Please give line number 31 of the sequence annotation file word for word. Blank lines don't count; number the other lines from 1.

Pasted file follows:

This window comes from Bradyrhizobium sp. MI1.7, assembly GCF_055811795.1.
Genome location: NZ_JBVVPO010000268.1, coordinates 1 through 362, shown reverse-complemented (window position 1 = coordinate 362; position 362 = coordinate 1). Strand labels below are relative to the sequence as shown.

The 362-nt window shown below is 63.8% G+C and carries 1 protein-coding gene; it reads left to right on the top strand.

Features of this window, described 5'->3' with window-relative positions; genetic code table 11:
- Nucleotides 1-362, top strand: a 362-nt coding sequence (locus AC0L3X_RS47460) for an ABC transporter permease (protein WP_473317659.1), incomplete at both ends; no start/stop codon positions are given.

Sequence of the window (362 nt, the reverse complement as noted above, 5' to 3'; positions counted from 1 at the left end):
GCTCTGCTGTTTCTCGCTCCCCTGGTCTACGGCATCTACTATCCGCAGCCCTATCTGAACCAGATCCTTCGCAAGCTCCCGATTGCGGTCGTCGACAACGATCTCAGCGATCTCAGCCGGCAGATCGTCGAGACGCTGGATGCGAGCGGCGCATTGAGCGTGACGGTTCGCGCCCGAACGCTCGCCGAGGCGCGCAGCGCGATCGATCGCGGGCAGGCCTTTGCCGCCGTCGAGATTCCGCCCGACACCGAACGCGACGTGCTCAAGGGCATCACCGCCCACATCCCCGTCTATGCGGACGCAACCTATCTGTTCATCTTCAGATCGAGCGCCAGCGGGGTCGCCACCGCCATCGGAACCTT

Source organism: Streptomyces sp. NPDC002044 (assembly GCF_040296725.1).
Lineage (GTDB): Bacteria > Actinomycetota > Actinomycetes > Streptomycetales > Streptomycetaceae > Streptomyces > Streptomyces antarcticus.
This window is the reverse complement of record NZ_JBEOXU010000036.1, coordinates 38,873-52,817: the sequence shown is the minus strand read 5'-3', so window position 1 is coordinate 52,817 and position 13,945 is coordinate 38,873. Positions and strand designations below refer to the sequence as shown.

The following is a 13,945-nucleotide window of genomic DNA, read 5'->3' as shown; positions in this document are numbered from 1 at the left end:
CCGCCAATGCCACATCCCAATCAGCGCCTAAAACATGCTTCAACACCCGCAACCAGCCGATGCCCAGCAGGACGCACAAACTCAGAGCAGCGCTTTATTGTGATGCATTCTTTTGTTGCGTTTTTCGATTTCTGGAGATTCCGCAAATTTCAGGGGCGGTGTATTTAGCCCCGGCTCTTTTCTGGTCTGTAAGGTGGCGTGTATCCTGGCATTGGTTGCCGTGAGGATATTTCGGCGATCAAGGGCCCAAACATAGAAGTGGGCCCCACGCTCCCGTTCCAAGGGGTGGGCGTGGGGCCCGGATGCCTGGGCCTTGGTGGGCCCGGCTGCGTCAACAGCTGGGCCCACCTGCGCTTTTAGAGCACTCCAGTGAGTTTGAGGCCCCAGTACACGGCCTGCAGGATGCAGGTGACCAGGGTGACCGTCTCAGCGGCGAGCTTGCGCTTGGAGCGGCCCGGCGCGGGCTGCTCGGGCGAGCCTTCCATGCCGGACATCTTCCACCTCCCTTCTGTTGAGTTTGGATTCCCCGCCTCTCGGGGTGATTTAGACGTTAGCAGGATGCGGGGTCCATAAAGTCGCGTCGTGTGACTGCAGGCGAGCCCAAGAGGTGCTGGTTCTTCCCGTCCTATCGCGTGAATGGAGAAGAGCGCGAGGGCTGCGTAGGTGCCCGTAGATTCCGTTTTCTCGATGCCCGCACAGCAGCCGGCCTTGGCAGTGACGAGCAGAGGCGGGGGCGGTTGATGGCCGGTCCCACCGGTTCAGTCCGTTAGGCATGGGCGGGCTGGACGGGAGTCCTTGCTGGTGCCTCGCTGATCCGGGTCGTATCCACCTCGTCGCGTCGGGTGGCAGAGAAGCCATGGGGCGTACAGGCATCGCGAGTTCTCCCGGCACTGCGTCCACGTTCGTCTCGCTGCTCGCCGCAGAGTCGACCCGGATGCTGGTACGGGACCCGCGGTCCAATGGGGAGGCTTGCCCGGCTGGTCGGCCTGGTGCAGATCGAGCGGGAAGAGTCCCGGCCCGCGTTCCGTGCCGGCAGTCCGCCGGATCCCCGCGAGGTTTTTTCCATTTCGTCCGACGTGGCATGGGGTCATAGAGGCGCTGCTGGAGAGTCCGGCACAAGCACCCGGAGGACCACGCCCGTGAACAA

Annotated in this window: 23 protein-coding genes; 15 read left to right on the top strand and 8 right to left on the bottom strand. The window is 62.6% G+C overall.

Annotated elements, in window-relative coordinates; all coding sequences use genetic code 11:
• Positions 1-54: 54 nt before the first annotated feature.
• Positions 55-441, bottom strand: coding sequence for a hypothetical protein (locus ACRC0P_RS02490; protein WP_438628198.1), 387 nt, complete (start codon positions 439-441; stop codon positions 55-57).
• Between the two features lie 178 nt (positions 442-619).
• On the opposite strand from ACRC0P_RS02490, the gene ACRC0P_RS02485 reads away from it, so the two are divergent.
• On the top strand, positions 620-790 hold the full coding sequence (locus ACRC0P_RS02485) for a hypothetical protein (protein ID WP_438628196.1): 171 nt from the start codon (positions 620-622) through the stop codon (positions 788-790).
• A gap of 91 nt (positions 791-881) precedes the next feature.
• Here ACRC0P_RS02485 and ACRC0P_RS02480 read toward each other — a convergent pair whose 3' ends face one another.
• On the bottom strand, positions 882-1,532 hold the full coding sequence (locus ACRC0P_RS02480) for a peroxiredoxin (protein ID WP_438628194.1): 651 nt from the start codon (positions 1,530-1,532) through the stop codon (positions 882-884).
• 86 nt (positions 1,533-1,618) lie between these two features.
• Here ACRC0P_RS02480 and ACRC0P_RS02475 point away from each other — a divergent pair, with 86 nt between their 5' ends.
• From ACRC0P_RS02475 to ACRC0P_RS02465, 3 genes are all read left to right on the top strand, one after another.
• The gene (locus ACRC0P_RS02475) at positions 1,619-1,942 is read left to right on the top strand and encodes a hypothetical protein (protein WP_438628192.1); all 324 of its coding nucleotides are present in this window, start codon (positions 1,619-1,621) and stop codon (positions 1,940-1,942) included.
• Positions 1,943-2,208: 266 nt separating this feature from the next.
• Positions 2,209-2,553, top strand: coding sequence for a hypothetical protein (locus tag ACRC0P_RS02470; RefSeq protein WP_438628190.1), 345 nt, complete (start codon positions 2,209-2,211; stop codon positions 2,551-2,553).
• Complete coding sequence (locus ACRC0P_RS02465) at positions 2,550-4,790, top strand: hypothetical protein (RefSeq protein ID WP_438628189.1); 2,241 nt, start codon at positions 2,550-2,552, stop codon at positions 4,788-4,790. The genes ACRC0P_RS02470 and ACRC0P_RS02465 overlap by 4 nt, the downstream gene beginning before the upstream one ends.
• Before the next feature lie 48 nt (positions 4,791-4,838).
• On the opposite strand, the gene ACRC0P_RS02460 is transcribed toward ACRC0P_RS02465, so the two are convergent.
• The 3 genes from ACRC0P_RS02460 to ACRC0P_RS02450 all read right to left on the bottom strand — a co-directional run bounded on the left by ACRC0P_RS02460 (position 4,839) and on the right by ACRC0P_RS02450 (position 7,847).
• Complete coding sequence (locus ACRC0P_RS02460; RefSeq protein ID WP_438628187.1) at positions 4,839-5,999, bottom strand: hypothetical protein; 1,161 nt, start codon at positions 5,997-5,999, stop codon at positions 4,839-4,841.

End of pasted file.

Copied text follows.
• On the opposite strand, the gene ACRC0P_RS02460 is transcribed toward ACRC0P_RS02465, so the two are convergent.